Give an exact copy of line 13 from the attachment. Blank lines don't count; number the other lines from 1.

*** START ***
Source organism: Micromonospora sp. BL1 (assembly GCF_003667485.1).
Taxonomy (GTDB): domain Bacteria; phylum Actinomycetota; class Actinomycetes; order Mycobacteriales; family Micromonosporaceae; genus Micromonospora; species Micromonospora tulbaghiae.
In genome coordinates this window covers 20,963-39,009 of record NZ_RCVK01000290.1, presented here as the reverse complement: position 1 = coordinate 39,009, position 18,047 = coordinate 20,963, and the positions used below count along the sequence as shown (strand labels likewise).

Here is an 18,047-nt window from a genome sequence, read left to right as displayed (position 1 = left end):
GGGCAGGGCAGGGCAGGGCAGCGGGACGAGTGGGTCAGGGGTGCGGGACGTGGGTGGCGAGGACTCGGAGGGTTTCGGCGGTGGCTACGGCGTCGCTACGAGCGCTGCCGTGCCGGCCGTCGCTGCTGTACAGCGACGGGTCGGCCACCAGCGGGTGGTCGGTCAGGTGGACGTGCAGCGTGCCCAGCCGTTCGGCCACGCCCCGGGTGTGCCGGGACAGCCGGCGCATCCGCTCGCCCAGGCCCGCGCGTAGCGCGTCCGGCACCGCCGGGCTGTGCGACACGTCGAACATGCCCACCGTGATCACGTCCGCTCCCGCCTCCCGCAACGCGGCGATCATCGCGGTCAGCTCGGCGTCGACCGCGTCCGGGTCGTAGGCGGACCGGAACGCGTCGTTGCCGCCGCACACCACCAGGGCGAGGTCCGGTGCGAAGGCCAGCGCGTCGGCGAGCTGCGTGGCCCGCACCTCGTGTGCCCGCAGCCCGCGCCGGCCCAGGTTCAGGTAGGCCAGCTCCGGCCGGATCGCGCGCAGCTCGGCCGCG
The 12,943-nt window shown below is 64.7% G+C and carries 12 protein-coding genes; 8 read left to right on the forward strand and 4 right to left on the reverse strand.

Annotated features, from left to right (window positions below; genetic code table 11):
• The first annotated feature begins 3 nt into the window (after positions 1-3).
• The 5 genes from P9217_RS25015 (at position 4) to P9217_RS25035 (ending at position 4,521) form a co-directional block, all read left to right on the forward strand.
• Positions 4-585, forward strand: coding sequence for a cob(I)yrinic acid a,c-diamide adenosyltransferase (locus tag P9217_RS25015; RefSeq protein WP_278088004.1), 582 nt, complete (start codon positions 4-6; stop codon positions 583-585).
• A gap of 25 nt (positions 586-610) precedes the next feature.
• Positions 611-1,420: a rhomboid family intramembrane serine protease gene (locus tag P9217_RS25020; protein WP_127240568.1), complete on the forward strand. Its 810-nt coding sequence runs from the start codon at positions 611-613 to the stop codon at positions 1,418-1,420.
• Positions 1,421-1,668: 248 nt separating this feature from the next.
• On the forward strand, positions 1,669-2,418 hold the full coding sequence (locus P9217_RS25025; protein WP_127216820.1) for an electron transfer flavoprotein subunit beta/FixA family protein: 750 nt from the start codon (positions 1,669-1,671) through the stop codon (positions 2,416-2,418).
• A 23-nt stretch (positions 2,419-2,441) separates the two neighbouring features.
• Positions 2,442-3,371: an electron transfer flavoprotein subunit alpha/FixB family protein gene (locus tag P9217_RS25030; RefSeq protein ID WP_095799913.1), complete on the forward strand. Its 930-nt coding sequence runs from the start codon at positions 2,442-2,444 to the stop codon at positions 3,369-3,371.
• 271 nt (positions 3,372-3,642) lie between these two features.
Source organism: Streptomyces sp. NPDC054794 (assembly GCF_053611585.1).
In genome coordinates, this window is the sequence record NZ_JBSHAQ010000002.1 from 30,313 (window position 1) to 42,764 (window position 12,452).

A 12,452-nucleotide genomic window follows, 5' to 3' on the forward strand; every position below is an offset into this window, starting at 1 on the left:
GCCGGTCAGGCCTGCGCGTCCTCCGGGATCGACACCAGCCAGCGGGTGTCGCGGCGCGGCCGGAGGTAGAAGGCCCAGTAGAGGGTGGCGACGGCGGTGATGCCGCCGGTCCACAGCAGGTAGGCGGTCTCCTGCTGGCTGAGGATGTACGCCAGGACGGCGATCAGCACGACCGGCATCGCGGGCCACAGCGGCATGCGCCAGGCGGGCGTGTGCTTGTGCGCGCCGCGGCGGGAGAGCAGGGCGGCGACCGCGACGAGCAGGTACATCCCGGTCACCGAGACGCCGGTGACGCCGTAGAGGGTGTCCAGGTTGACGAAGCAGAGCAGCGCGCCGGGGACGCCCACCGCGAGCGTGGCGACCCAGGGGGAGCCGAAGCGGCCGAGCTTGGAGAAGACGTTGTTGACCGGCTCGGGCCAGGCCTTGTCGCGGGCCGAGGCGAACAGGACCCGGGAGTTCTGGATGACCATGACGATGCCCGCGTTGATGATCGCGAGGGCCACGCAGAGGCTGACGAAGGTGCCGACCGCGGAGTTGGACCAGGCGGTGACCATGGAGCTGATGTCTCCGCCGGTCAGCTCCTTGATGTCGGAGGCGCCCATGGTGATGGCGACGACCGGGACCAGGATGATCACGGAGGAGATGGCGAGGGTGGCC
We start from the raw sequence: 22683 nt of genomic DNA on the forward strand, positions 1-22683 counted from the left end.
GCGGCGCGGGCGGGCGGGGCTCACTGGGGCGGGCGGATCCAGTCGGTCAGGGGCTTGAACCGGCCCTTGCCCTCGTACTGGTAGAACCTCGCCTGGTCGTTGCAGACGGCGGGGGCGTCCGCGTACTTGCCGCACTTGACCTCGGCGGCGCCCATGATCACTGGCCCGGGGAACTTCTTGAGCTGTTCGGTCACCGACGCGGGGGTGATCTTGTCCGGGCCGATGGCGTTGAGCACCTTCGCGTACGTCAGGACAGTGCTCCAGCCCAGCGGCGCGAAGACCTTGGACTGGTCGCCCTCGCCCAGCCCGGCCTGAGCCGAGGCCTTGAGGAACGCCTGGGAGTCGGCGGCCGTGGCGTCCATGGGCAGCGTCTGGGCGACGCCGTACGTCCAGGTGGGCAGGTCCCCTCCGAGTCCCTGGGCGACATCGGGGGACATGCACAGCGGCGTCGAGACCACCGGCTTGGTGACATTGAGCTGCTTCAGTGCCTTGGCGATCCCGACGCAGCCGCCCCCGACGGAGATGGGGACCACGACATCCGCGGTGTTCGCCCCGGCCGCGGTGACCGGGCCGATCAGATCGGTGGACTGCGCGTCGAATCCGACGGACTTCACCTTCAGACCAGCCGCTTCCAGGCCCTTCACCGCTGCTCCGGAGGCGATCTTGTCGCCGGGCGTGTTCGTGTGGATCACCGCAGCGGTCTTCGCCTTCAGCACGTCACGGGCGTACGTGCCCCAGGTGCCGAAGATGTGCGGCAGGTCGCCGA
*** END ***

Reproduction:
• Positions 1,421-1,668: 248 nt separating this feature from the next.